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SaskEnergy increasing rates nearly $10 per month

People in Saskatchewan could be seeing their first SaskEnergy rate hike in six years after a winter that saw high demand for natural gas.

Campers starting to roll in to provincial parks for May long

Spring may have been late coming, but nothing short of a blizzard could come between Saskatchewan people and their first camping weekend.

Mary-Anne Wihak is the Director of Visitor Experience for SaskParks. She says the gates are open at provincial parks and campers are starting to roll in. In certain parks, particularly in the north, she says there may be limited services for this weekend. 

Police chief lauds adult services bylaw

The adult services bylaw has gone beyond what Saskatoon Police Chief Clive Weighill thought it would.

“We have good relationships with people working in the trades and putting morality aside whether you like the business or not we still are stuck with it here in the city and the bylaw has allowed the authority for the police to check up on who’s working at escort services and massage parlors,” Weighill said Thursday.

In 2012 the City of Saskatoon passed the adult services bylaw, aimed primarily and putting an end to underage adult service workers.

New SGI building project put on hold

The head office of SGI will remain in the iconic black and bronze building in Regina's downtown as the government announced Thursday it is postponing moving the Crown.

Teacher charged with sexual exploitation of student

A former Saskatoon teacher has been charged with sexual exploitation.

Erin McGonigle, 38, was charged following an investigation by the Sex Crimes and Child Abuse Unit.

The investigation started in October 2013 after a complaint from a 30-year-old woman who claimed she was sexually assaulted when she was 16.

The incident allegedly happened in 2000 when the victim was a student where McGonigle taught.

The school division confirmed she was a teacher at Nutana Collegiate when the complaint was made.

U of S 'blundered' on part of decision, offers tenure to outspoken professor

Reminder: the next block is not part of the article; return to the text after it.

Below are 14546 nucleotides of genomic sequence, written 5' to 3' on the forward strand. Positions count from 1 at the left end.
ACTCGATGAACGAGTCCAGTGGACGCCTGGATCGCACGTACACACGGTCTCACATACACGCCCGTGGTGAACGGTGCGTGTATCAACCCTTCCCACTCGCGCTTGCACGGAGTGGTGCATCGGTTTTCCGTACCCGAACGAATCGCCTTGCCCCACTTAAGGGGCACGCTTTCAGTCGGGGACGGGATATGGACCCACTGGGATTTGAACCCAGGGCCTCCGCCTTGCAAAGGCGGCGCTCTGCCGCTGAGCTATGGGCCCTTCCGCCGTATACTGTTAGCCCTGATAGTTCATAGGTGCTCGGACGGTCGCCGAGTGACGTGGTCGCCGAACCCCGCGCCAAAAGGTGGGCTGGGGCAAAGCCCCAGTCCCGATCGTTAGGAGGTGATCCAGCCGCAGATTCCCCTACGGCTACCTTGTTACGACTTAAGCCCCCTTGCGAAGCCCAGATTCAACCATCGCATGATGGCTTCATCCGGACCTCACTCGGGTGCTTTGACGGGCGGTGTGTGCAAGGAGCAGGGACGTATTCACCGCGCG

University of Saskatchewan president Ilene Busch-Vishniac says the administration "blundered" when it revoked the tenure of the former executive director of the university’s School of Public Health (SPH).

Dr. Robert Buckingham was fired Wednesday morning from his executive director position and had his tenure stripped for speaking out over concerns with the TransformUS process.

Saskatchewan launches highway construction season

As people in Saskatchewan get ready to set out on the highways for the May long weekend, the province is kicking off the highway construction season for the year.

In 2014 the government of Saskatchewan plans to spend $664.5 million on highway projects, including $405.2 million for transportation capital projects.

Projects for 2014 include:

Power outage hits large area of Regina

A large area of Regina was left without power Thursday morning after an outage that began 10 a.m.

"It looks to be parts of downtown and west of downtown including up to the Rosemont area, sort of Dewdney Avenue and that north west part of town," said Tyler Hopson, spokesperson for SaskPower

SaskPower had power fully restored around 1 p.m. Power was knocked out because of an issue with a main line on the west side of Regina.

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Canadian Assoc. of University Teachers may censure U of S

There could be serious consequences for the reputation of the University of Saskatchewan following the firing of the dean at the School of Public Health.

Doctor Robert Buckingham was dismissed after voicing his concerns over the school's restructuring plans through the TransformUS process.

Buckingham disagreed with a move to meld the School of Public Health with the College of Medicine. He feared doing so could put newly acquired accreditation at risk.

Nurse alleges harassment in adjudication hearing

A Saskatoon Regional Psychiatric Centre (RPC) nurse who claims she witnessed the alleged assault of Ashley Smith said Corrections Services Canada (CS) failed to help her switch facilities after she came forward.

Sindee Tchorzewski said on March 24, 2007, she saw corrections supervisor, John Tarala, assault Smith, the troubled teen whose suicide at an Ontario prison led to an inquiry into her treatment.

Tarala, who later died of cancer, was found not guilty and Tchorzewski was deemed not credible as a witness.

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